June 2023 - Folly Farm with Tim Curley

Ten AWT members were invited to Folly Farm on the 10th June, on a warm and sunny day. Although thunderstorms had been forecast, they didn't materialise to mar our day!

Folly Farm is a Site of Special Scientific Interest (SSSI) owned by Avon Wildlife Trust; it was originally a “hobby farm” so the gentry could play at farming, but is now a 250 acre nature reserve including wildflower meadows, ancient woodland, scrubland and semi-improved grassland. Four hardy Exmoor ponies are there performing “conservation grazing”, although they were sensible enough to hide in the shady woodland near the stream during our walk.

Tim Curley, the Living Landscapes Manager, gave a very informative guided tour of the farm, enabling us to appreciate the wonderful wildflower meadows full of yellow rattle, common spotted orchid, goatsbeard, birds-foot trefoil, meadow geranium, knapweed and ox-eye daisies amongst many other flowers. These memorial meadows were featured in one of David Attenborough's “Wild Isles” episodes. They are cut every July for hay management, when the wildflower seeds are collected to benefit other farms that are starting these meadows. Hedgerows are left to “bleed” into the fields, so blurring the margins and introducing more plants into the mix.

The wonderful wildflower meadows
Common Spotted orchids
We didn't just notice the flowers however, there were also many birds flying around including a buzzard (being mobbed by crows), great tit, chiff-chaff, blackcap, green woodpecker, chaffinch, jay, wren and magpie. Invertebrates seen were meadow brown, speckled wood, common blue and brimstone butterflies, a scary (but apparently harmless!) false widow spider, bee-flies and white-tailed bumble-bees with full pollen baskets.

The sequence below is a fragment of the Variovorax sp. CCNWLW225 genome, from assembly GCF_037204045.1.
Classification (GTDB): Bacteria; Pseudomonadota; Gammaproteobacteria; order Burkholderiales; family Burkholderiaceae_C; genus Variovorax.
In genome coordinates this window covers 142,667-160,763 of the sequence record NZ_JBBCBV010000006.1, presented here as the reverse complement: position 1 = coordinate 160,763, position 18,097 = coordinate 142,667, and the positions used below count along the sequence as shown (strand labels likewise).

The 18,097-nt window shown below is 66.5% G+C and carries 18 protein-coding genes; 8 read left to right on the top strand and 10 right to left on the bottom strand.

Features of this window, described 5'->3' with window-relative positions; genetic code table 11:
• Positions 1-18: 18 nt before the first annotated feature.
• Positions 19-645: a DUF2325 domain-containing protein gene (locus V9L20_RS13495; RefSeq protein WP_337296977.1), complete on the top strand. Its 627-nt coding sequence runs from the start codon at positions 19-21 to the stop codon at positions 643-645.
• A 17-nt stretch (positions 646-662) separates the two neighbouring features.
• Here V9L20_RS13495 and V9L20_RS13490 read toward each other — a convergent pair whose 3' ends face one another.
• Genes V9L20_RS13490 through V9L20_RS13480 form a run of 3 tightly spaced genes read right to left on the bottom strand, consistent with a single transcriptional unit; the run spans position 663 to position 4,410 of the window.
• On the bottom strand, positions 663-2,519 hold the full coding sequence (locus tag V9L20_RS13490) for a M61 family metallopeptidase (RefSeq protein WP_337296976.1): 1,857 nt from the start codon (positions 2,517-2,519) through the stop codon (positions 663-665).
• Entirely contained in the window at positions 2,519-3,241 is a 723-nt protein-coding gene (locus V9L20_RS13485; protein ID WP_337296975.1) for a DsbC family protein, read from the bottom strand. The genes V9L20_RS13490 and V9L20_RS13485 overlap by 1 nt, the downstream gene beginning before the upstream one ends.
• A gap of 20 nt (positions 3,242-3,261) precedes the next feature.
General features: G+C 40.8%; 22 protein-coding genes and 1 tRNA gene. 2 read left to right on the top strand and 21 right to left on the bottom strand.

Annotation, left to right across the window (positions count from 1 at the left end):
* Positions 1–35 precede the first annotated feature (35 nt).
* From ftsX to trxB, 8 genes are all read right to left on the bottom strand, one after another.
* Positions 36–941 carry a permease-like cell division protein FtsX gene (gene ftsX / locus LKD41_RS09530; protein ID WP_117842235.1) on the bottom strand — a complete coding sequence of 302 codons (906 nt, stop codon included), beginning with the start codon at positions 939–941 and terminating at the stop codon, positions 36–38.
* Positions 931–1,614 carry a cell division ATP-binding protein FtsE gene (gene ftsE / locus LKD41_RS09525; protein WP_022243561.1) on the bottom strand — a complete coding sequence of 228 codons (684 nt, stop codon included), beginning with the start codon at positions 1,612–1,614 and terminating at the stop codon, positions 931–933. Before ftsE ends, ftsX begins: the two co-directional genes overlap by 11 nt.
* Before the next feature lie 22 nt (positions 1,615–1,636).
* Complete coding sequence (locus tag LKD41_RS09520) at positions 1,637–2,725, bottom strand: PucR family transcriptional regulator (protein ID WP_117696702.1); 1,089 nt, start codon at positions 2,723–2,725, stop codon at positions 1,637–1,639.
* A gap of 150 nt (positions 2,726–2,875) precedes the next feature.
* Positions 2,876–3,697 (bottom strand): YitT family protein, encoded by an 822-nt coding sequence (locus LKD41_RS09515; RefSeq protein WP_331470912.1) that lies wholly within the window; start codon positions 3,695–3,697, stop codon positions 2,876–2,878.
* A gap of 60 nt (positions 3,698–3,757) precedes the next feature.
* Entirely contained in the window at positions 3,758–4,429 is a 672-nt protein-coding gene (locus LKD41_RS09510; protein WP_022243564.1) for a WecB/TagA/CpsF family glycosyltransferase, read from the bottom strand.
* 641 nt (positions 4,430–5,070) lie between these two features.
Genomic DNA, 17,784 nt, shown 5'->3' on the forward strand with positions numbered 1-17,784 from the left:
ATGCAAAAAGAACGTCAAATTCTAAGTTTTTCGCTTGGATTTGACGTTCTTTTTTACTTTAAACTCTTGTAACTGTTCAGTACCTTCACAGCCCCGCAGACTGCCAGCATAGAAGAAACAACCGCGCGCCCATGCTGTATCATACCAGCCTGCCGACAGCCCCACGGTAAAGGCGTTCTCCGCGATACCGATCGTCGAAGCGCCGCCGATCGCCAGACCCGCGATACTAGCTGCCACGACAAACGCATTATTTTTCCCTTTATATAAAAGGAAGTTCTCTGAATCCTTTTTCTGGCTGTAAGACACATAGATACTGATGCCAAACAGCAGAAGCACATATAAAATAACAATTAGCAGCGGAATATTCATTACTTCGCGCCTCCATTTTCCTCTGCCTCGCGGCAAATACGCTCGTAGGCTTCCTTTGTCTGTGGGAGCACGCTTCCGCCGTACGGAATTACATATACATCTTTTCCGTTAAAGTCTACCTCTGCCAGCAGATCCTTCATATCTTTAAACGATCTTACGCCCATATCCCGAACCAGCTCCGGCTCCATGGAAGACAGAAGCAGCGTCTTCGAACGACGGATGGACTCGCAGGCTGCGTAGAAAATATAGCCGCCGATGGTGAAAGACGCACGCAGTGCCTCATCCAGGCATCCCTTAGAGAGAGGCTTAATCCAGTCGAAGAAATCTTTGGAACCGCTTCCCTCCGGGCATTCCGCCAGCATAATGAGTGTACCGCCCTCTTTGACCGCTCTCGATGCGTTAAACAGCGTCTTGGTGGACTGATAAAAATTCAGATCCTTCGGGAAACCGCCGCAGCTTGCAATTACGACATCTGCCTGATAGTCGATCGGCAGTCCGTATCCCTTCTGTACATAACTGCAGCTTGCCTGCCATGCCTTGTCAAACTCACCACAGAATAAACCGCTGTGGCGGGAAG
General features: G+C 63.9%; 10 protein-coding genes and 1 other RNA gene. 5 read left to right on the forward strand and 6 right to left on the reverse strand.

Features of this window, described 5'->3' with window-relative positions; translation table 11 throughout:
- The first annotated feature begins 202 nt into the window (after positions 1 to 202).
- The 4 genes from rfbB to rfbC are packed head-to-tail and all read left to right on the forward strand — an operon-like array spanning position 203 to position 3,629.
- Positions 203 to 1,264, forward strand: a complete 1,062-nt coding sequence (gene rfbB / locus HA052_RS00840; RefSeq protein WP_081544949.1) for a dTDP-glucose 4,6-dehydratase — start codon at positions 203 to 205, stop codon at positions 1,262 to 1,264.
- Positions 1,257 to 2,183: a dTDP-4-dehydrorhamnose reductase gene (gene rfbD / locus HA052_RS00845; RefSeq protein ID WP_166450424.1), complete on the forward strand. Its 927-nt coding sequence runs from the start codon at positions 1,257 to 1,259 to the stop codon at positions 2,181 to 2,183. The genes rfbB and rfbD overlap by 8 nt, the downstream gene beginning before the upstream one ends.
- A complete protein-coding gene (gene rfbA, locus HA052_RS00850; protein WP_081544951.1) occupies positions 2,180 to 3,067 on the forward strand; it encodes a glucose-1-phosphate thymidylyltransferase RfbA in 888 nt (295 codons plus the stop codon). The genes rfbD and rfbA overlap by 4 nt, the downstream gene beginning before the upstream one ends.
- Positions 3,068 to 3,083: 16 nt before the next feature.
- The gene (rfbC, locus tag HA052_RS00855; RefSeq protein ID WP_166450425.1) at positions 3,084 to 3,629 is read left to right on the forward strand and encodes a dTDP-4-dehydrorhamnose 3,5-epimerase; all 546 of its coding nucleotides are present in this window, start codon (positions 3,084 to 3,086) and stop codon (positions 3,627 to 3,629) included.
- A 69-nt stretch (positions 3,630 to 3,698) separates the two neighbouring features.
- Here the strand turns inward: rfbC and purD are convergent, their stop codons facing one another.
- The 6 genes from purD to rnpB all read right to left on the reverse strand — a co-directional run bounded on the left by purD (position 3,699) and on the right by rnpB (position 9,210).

Speckled Wood butterfly
False Widow spider
We discussed the impact of Ash Dieback Disease and its effect on many woodland sites; here the dead and dying trees are left standing (unless they are by a path) so that the dead wood becomes home for birds and invertebrates. When they eventually fall, this creates clearings awaiting natural regeneration over time (ie the “see what comes back” policy!). 

We were shown entrances to the badger setts; they were as sensible as the ponies and, being nocturnal, stayed out of the summer sun. They behave similarly to pigs in the meadows, roughing up the soil while looking for earthworms, slugs and snails so enabling buried seeds to surface and germinate.

We all left with smiles on our faces, thank you Tim!

Liz Wintle
Photos by Dave Sage, Andrew Harrison & Rita Andrews

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Protecting wildlife for the future
Keynsham Group
Avon Wildlife Trust
Registered charity 280422

Email: keynshamawt@gmail.com